With half the titles involved in Aspen Comics’ 10 For $10 Initiative already in stores and fans’ hands, the publisher is gearing up for the second half of the campaign. So far, the lineup has spanned numerous genres, including J.T. Krul’s fantasy series “Jirni,” the magic-based book “Charismagic” vol. 2, the neon tech-funky “BubbleGun” and even a ninja espionage story in “Legend of the Shadow Clan.”
In August, creator and Aspen co-owner Frank Mastromauro, along with artist Marco Lorenzana, brings an investigative sci-fi edge to the initiative’s line-up with “Overtaken,” a series which puts an extraterrestrial spin on missing persons cases. “Overtaken” marks Mastromauro’s second 10 For $10 title, joining his writing gig on “Shrugged” vol. 2, a slice of life series highlighted by its fantastical elements.
CBR News spoke with Mastromauro about “Overtaken,” its alien life forms, leading characters and technology, an update on “Shrugged” vol. 2 and his thoughts on whether or not the truth really is out there.
CBR News: Frank, seeing as “Overtaken” is a sci-fi tale, when does the series take place, and what is it about?
Frank Mastromauro: It takes place in the present. “Overtaken” is my spin on the backs of milk cartons (which you don’t really see anymore) of missing people — you don’t really know where they all go. This is my story on where those people end up with a sci-fi spin.
“Aliens” is one of my favorite movies, and I love monster movies. It could be the crappiest movie on Syfy, but I’ll still check it out. It’s impossible these days to tell anything that’s totally original, but I didn’t want to do a classic alien abduction or invasion story, so I found a cool way to mix the two.
The main character, Will Harden, is an investigative reporter who can’t accept the fact his wife was taken by aliens and he goes on a quest to figure out what really happened. He then unravels a conspiracy that’s been going on for years regarding UFO sightings and encounters. I’ll touch on real life things to give the story gravity and weight, like crop circles, Area 51 and the two flight attendants who still swear to this day that when they were crossing over Europe, there was a huge ship in front of them and they had to divert the plane — the pilots were fired on charges of drifting.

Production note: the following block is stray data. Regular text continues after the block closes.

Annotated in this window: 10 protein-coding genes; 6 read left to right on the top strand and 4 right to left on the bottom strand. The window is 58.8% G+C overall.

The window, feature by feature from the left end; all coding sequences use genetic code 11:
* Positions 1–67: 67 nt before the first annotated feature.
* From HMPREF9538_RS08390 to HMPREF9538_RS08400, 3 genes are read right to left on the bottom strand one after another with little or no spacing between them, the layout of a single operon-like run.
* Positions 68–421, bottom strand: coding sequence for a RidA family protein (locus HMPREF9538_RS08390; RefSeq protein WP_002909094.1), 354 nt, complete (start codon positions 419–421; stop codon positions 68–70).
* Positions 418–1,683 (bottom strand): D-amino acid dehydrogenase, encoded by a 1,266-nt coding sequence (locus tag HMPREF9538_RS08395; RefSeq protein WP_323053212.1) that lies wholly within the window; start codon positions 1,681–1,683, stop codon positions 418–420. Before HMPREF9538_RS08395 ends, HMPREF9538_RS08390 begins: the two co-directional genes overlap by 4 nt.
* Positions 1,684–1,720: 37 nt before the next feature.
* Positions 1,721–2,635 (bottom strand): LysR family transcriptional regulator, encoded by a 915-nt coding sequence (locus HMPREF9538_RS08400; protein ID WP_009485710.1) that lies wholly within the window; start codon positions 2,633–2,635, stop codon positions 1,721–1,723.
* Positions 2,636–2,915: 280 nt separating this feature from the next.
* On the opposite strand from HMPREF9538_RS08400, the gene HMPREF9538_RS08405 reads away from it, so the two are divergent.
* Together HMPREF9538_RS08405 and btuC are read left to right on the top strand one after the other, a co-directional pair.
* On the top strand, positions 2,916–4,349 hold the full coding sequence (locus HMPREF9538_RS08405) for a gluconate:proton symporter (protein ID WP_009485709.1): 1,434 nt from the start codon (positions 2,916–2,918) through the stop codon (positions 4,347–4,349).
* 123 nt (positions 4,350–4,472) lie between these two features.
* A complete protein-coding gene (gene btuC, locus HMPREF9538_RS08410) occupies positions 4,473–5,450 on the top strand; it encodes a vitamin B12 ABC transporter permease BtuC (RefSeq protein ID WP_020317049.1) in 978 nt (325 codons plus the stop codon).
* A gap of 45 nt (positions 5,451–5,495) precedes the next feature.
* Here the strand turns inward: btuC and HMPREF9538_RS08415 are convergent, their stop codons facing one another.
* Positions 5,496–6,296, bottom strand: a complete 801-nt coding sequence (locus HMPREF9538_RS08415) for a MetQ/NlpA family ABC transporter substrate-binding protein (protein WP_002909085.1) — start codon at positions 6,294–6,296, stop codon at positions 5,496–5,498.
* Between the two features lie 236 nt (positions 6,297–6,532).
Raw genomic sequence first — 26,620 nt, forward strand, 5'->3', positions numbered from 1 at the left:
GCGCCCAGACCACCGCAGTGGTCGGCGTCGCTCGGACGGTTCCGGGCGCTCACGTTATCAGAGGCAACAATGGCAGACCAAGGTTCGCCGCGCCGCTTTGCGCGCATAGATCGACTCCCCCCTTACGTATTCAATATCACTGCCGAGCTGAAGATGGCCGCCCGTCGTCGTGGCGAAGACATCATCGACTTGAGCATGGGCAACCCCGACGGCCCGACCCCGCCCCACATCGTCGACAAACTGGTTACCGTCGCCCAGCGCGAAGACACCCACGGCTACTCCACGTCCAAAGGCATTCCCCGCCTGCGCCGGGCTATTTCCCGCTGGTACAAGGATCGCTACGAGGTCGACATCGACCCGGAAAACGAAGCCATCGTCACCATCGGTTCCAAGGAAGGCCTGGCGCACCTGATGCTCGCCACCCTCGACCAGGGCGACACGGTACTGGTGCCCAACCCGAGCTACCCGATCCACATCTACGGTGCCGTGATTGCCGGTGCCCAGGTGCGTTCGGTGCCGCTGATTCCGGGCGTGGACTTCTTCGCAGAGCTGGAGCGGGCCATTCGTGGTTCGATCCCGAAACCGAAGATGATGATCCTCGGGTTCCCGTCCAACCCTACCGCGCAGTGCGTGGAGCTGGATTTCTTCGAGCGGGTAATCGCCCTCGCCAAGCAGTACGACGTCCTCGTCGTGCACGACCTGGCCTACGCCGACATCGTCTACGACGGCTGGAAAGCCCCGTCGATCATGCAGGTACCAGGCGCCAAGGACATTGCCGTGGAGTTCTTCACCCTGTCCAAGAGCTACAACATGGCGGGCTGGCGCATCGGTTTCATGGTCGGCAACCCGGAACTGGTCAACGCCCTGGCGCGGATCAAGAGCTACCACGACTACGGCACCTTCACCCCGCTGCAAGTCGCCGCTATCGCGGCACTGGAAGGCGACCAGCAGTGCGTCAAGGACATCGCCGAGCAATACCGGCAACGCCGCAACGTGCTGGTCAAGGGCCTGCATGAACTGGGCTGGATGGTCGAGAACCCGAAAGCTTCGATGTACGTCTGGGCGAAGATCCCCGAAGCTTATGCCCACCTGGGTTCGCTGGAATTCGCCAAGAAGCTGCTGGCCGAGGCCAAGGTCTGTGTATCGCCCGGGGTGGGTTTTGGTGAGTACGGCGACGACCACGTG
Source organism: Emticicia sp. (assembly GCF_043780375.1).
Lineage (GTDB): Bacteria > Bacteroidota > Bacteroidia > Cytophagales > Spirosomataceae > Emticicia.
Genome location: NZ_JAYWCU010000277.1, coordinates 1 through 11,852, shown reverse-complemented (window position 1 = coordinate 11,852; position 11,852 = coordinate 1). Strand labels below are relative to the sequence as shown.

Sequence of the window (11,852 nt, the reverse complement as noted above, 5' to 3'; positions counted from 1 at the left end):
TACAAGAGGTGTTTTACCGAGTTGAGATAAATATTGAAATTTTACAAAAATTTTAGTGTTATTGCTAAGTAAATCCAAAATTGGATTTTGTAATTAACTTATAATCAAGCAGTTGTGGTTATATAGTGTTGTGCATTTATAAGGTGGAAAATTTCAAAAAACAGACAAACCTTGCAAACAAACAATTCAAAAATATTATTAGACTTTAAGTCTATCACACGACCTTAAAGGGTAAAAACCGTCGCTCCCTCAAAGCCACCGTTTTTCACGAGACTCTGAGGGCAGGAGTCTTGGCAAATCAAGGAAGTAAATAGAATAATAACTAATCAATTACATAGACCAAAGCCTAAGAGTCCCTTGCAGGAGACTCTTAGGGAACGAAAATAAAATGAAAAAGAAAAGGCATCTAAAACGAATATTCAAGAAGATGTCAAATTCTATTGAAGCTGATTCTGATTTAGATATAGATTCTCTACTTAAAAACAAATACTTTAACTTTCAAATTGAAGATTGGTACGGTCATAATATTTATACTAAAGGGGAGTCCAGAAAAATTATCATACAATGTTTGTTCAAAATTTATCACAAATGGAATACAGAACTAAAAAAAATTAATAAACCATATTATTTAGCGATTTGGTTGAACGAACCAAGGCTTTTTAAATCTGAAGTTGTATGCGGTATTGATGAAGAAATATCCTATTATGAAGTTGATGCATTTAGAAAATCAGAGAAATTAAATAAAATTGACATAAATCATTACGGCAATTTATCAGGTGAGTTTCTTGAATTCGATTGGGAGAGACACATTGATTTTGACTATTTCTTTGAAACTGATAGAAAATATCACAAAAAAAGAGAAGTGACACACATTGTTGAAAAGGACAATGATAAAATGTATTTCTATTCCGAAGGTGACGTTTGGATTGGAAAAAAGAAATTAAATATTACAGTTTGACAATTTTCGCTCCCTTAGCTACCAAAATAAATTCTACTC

What can you tell us about the extraterrestrials in “Overtaken?”
There is one element of them I truly don’t want to give away, but the alien race themselves are sort of like the squirrel in the tree that’s lived there forever — but then comes a bulldozer, ready to knock it down, cultivate the grounds and built a resort there. The aliens are fighting for their land, their home. Humans are the ones that wound up thinking this would be a great place to cultivate, but the aliens are there — which the humans didn’t know — and the shit hits the fan.
There are two different alien races the humans are caught in the middle of: One is heat-based, the other cold-based. Both come flashing down with humans stuck in the middle while our main characters are trying to find their way back home.
What can you say at this point about Will Harden — who is this guy? Is he jittery over the situation he’s found himself in or considering his occupation, does he remain relatively composed?
Jittery isn’t the right word for him — he just cannot accept the fact that aliens are responsible for his wife’s disappearance. He has a clear conscience and can see things around him in an analytical way. He can dissect a situation and use his wits — he thinks on his feet. Actor Chris Pine would play him in a movie — he has quick comebacks.
From issue #1 to #2, there’s a gap of time. We initially meet Will’s wife, but after a gap where a few months have passed and she’s gone missing, Harden’s exhausted his normal route of finding a missing person. It’s happened before in the town he’s in, and even though the police there are competent, they don’t have the resources or the knowledge to open up cold cases from decades earlier.
Harden can’t accept that and keeps digging deeper. He won’t accept no for an answer with his wife being gone. After the gap, she almost starts upstaging him — the “damsel in distress” isn’t really her, it’s Will, who’s in this spot he knows nothing about, in this strange environment. She’s been surviving there for some time and now she’s practically saving him.